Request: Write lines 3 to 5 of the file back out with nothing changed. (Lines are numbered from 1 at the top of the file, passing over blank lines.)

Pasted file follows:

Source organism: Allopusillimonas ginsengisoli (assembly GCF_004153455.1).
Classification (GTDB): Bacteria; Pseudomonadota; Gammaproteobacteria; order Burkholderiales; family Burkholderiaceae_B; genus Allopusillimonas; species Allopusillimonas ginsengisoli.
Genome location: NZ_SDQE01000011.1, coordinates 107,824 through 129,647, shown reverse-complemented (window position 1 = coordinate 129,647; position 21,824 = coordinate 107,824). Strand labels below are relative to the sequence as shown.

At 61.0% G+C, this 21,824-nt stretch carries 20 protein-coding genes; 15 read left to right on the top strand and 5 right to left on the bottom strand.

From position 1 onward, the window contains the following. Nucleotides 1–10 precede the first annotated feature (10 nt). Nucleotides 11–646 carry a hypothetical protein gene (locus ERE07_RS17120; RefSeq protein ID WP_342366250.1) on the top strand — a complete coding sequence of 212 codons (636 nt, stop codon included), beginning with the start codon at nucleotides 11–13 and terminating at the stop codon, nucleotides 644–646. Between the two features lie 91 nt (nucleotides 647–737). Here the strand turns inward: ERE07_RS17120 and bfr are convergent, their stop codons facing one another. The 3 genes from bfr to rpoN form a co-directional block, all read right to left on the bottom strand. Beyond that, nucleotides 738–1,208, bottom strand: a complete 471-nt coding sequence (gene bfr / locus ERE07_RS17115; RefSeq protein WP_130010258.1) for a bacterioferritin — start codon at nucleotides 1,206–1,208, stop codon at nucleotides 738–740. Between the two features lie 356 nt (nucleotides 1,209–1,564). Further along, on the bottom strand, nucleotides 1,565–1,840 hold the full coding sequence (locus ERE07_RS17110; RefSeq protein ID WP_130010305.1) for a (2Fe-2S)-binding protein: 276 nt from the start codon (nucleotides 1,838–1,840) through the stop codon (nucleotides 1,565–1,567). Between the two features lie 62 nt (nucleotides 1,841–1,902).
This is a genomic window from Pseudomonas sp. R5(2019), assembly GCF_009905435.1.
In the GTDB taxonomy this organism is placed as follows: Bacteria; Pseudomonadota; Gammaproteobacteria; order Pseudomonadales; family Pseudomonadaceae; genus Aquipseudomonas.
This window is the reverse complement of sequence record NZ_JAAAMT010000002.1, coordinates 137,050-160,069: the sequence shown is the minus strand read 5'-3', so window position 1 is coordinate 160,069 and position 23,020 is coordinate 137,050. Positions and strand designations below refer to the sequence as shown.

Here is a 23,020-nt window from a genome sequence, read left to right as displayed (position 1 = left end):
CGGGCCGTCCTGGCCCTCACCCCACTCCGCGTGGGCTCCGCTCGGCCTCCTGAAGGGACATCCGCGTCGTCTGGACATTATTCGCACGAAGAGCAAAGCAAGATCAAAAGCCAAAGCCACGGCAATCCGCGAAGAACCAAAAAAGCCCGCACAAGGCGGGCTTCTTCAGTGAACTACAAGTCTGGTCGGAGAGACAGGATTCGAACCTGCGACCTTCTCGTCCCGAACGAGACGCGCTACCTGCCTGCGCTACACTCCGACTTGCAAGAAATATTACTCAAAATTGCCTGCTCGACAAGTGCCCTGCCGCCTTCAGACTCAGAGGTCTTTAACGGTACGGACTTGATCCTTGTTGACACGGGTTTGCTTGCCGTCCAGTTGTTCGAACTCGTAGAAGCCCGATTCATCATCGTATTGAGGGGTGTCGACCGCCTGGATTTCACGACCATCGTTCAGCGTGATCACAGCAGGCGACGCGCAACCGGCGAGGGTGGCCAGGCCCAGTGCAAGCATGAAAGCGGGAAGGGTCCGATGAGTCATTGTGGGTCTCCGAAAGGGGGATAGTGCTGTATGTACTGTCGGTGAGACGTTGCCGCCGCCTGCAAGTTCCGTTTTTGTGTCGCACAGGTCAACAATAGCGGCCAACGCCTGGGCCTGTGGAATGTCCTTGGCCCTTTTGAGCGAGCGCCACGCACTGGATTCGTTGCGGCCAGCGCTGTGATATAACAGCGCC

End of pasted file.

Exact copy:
Genome location: NZ_SDQE01000011.1, coordinates 107,824 through 129,647, shown reverse-complemented (window position 1 = coordinate 129,647; position 21,824 = coordinate 107,824). Strand labels below are relative to the sequence as shown.

At 61.0% G+C, this 21,824-nt stretch carries 20 protein-coding genes; 15 read left to right on the top strand and 5 right to left on the bottom strand.

From position 1 onward, the window contains the following. Nucleotides 1–10 precede the first annotated feature (10 nt). Nucleotides 11–646 carry a hypothetical protein gene (locus ERE07_RS17120; RefSeq protein ID WP_342366250.1) on the top strand — a complete coding sequence of 212 codons (636 nt, stop codon included), beginning with the start codon at nucleotides 11–13 and terminating at the stop codon, nucleotides 644–646. Between the two features lie 91 nt (nucleotides 647–737). Here the strand turns inward: ERE07_RS17120 and bfr are convergent, their stop codons facing one another. The 3 genes from bfr to rpoN form a co-directional block, all read right to left on the bottom strand. Beyond that, nucleotides 738–1,208, bottom strand: a complete 471-nt coding sequence (gene bfr / locus ERE07_RS17115; RefSeq protein WP_130010258.1) for a bacterioferritin — start codon at nucleotides 1,206–1,208, stop codon at nucleotides 738–740. Between the two features lie 356 nt (nucleotides 1,209–1,564). Further along, on the bottom strand, nucleotides 1,565–1,840 hold the full coding sequence (locus ERE07_RS17110; RefSeq protein ID WP_130010305.1) for a (2Fe-2S)-binding protein: 276 nt from the start codon (nucleotides 1,838–1,840) through the stop codon (nucleotides 1,565–1,567). Between the two features lie 62 nt (nucleotides 1,841–1,902).